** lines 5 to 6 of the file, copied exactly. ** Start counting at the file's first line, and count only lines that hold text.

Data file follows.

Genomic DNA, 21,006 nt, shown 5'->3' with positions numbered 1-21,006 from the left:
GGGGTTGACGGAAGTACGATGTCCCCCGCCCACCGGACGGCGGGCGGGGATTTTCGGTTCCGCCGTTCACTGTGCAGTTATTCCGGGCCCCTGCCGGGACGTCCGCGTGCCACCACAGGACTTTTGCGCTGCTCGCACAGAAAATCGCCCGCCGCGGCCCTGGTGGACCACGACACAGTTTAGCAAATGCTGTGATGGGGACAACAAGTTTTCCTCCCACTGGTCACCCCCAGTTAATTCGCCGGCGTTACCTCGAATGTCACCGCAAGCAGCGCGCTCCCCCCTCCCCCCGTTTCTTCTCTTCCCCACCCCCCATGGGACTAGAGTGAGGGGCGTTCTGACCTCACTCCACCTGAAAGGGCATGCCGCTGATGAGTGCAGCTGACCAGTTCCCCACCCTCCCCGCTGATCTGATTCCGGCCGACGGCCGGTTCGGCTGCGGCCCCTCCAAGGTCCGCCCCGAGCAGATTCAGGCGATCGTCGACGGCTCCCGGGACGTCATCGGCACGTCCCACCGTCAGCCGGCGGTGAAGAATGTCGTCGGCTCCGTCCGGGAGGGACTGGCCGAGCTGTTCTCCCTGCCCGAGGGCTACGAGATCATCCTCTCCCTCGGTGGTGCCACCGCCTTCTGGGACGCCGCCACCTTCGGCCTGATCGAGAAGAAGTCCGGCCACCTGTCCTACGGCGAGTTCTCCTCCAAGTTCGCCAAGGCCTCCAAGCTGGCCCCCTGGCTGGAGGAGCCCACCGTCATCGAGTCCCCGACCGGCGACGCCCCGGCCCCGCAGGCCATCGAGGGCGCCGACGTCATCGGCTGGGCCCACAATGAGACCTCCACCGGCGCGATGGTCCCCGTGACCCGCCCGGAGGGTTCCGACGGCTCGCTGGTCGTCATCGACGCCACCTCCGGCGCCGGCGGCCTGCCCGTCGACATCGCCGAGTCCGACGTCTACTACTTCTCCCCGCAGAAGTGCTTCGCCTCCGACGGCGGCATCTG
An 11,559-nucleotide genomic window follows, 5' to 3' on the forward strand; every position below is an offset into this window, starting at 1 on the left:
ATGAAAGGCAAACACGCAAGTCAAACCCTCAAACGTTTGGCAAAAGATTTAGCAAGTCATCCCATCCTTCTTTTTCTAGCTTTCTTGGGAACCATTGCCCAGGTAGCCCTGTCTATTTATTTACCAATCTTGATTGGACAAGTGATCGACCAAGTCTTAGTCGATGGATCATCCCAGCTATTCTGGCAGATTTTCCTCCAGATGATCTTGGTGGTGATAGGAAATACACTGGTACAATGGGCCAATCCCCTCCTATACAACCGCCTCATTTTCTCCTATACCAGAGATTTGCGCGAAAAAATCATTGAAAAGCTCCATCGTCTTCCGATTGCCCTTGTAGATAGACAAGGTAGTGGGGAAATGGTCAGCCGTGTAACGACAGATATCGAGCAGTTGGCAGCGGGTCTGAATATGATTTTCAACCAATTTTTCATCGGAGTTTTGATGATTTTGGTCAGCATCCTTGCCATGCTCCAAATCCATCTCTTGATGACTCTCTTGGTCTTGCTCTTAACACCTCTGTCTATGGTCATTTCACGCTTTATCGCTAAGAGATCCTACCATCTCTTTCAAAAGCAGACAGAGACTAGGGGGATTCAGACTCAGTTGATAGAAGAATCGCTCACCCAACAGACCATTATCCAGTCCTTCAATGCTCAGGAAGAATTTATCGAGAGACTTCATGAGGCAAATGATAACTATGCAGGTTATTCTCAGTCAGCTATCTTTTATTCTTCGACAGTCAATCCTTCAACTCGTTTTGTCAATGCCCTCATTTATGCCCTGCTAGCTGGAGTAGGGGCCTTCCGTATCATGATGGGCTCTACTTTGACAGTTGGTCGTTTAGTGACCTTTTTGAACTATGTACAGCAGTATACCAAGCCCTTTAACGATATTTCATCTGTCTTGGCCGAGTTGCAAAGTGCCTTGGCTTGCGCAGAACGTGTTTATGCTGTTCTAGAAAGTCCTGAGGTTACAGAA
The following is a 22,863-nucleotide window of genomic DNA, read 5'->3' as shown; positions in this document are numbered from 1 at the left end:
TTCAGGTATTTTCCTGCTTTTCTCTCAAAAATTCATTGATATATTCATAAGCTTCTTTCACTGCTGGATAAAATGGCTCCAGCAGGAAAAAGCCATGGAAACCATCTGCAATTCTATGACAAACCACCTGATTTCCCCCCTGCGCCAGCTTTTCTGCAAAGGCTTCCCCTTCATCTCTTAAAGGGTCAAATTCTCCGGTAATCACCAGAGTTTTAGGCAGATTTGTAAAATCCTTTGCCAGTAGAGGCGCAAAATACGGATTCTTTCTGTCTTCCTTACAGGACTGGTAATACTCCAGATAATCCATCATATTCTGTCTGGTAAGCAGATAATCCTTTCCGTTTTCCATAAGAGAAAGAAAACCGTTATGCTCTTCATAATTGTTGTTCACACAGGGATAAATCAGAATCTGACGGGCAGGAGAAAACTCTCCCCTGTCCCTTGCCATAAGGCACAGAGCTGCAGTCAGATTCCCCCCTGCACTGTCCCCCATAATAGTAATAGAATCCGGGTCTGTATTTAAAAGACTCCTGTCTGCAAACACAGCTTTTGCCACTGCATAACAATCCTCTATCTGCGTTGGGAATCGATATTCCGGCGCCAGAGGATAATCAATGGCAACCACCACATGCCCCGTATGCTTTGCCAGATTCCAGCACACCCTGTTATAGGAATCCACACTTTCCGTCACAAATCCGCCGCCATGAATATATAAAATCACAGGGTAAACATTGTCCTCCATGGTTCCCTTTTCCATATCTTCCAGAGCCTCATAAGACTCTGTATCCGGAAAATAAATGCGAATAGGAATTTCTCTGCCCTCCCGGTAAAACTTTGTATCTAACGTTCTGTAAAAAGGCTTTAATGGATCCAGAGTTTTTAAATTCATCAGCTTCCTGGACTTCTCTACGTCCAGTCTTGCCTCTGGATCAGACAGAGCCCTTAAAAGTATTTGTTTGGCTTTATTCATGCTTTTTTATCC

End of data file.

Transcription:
The following is a 22,863-nucleotide window of genomic DNA, read 5'->3' as shown; positions in this document are numbered from 1 at the left end:
TTCAGGTATTTTCCTGCTTTTCTCTCAAAAATTCATTGATATATTCATAAGCTTCTTTCACTGCTGGATAAAATGGCTCCAGCAGGAAAAAGCCATGGAAACCATCTGCAATTCTATGACAAACCACCTGATTTCCCCCCTGCGCCAGCTTTTCTGCAAAGGCTTCCCCTTCATCTCTTAAAGGGTCAAATTCTCCGGTAATCACCAGAGTTTTAGGCAGATTTGTAAAATCCTTTGCCAGTAGAGGCGCAAAATACGGATTCTTTCTGTCTTCCTTACAGGACTGGTAATACTCCAGATAATCCATCATATTCTGTCTGGTAAGCAGATAATCCTTTCCGTTTTCCATAAGAGAAAGAAAACCGTTATGCTCTTCATAATTGTTGTTCACACAGGGATAAATCAGAATCTGACGGGCAGGAGAAAACTCTCCCCTGTCCCTTGCCATAAGGCACAGAGCTGCAGTCAGATTCCCCCCTGCACTGTCCCCCATAATAGTAATAGAATCCGGGTCTGTATTTAAAAGACTCCTGTCTGCAAACACAGCTTTTGCCACTGCATAACAATCCTCTATCTGCGTTGGGAATCGATATTCCGGCGCCAGAGGATAATCAATGGCAACCACCACATGCCCCGTATGCTTTGCCAGATTCCAGCACACCCTGTTATAGGAATCCACACTTTCCGTCACAAATCCGCCGCCATGAATATATAAAATCACAGGGTAAACATTGTCCTCCATGGTTCCCTTTTCCATATCTTCCAGAGCCTCATAAGACTCTGTATCCGGAAAATAAATGCGAATAGGAATTTCTCTGCCCTCCCGGTAAAACTTTGTATCTAACGTTCTGTAAAAAGGCTTTAATGGATCCAGAGTTTTTAAATTCATCAGCTTCCTGGACTTCTCTACGTCCAGTCTTGCCTCTGGATCAGACAGAGCCCTTAAAAGTATTTGTTTGGCTTTATTCATGCTTTTTTATCC